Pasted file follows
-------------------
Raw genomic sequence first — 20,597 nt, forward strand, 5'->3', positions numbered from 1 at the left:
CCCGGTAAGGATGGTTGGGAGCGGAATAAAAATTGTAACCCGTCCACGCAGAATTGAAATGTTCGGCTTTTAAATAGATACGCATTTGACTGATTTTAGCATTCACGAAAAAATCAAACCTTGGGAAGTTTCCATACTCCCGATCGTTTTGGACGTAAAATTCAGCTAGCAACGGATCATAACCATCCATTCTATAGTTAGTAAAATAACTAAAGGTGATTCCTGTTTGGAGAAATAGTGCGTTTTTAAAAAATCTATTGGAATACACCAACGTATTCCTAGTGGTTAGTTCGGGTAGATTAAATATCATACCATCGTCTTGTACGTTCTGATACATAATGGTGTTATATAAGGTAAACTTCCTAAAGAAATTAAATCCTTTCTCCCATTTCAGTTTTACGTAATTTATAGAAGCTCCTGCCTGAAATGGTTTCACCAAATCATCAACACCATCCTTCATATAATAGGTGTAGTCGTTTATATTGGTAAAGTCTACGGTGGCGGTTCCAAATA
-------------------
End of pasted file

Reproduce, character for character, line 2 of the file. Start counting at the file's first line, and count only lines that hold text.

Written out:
CCCGGTAAGGATGGTTGGGAGCGGAATAAAAATTGTAACCCGTCCACGCAGAATTGAAATGTTCGGCTTTTAAATAGATACGCATTTGACTGATTTTAGCATTCACGAAAAAATCAAACCTTGGGAAGTTTCCATACTCCCGATCGTTTTGGACGTAAAATTCAGCTAGCAACGGATCATAACCATCCATTCTATAGTTAGTAAAATAACTAAAGGTGATTCCTGTTTGGAGAAATAGTGCGTTTTTAAAAAATCTATTGGAATACACCAACGTATTCCTAGTGGTTAGTTCGGGTAGATTAAATATCATACCATCGTCTTGTACGTTCTGATACATAATGGTGTTATATAAGGTAAACTTCCTAAAGAAATTAAATCCTTTCTCCCATTTCAGTTTTACGTAATTTATAGAAGCTCCTGCCTGAAATGGTTTCACCAAATCATCAACACCATCCTTCATATAATAGGTGTAGTCGTTTATATTGGTAAAGTCTACGGTGGCGGTTCCAAATA